23 killed, 70 injured in Pakistan market bombing
At least 23 people were killed and over 70 others injured today when a powerful bomb ripped through a second-hand clothes market in a Shia-dominated area in northwest Pakistan's restive tribal region near the Afghan border, an attack claimed by a sectarian outfit
Islamabad: At least 23 people were killed and over 70 others injured today when a powerful bomb ripped through a second-hand clothes market in a Shia-dominated area in northwest Pakistan's restive tribal region near the Afghan border, an attack claimed by a sectarian outfit.
The blast occurred in Parachinar in Kurram agency when the market was filled with a large number of people who were buying used and second-hand winter clothes.
Security forces reached the spot and cordoned off the area and evidence was being gathered from the crime scene.
The explosion was carried out in the bustling Sadar market of Parachinar cantonment in Khurram Valley, an official said.
Security sources said two suspects have been taken into custody from the blast site.
The injured were shifted to a nearby hospital, the official said.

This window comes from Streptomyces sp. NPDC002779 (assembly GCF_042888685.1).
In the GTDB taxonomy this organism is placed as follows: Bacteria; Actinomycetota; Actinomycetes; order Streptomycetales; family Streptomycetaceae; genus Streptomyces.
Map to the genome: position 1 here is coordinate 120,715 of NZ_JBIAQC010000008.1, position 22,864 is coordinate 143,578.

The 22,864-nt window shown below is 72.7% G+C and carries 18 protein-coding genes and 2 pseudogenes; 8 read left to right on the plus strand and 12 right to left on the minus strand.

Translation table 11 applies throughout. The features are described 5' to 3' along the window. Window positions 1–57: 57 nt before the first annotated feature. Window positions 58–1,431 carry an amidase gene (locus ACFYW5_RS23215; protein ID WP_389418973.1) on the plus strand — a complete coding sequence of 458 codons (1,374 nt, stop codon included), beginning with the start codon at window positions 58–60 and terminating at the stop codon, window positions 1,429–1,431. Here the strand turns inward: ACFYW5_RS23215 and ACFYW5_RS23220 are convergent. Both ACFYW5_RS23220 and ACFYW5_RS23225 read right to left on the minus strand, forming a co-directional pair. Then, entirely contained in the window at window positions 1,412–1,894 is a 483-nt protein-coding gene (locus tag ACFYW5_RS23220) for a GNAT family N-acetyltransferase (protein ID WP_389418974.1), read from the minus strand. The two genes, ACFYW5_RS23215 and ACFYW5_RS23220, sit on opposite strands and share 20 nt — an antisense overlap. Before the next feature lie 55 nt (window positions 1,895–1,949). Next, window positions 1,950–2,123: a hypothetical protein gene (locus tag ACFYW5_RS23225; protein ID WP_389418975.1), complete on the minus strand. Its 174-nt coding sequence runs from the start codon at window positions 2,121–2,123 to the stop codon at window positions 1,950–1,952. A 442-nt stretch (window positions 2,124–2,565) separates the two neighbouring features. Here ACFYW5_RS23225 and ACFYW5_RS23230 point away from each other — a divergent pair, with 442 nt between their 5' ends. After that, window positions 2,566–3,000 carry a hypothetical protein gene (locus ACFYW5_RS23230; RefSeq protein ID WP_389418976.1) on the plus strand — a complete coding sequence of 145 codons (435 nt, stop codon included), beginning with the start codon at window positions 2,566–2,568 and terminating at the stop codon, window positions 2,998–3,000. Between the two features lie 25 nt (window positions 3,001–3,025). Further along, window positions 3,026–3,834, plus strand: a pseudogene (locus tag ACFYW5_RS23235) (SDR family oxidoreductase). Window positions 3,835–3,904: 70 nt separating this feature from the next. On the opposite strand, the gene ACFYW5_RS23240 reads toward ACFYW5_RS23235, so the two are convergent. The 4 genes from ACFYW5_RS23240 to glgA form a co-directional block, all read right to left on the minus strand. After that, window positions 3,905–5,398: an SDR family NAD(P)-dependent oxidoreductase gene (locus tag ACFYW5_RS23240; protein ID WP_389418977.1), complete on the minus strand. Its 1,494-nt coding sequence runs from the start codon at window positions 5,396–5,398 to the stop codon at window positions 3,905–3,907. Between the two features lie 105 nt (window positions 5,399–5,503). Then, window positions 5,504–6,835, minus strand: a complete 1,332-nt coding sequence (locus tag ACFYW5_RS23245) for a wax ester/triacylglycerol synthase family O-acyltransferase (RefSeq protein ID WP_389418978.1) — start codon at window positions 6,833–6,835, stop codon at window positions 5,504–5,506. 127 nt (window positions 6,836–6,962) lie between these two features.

"At least 23 have died and more than 70 were injured," said Amjad Ali Khan, the political administrator of Kurram.
Sectarian outfit Lashkar-e-Jhangvi al-Alami claimed responsibility for the attack. "We claim responsibility for the Eidgah Bazar, Parachinar bomb blast. It was a revenge of the crimes against Syrian Muslims by Iran and Bashar al Assad," the group's spokesperson Ali Abu Sufiyan was quoted as saying by Express Tribune.
Khurram is one of the most sensitive tribal areas as it borders three Afghanistan provinces and at one point was one of the key routes for militant movement across the border.
The agency is adjacent to North Waziristan where Operation Zarb-i-Azb is in progress against the Tehreek-i-Taliban and other insurgent groups.
Parachinar is the administrative headquarters of the agency near the Afghan border.
It is small garrison town developed by the British army in the foothills of Spin Ghar (White Mountain) in mid-1895.
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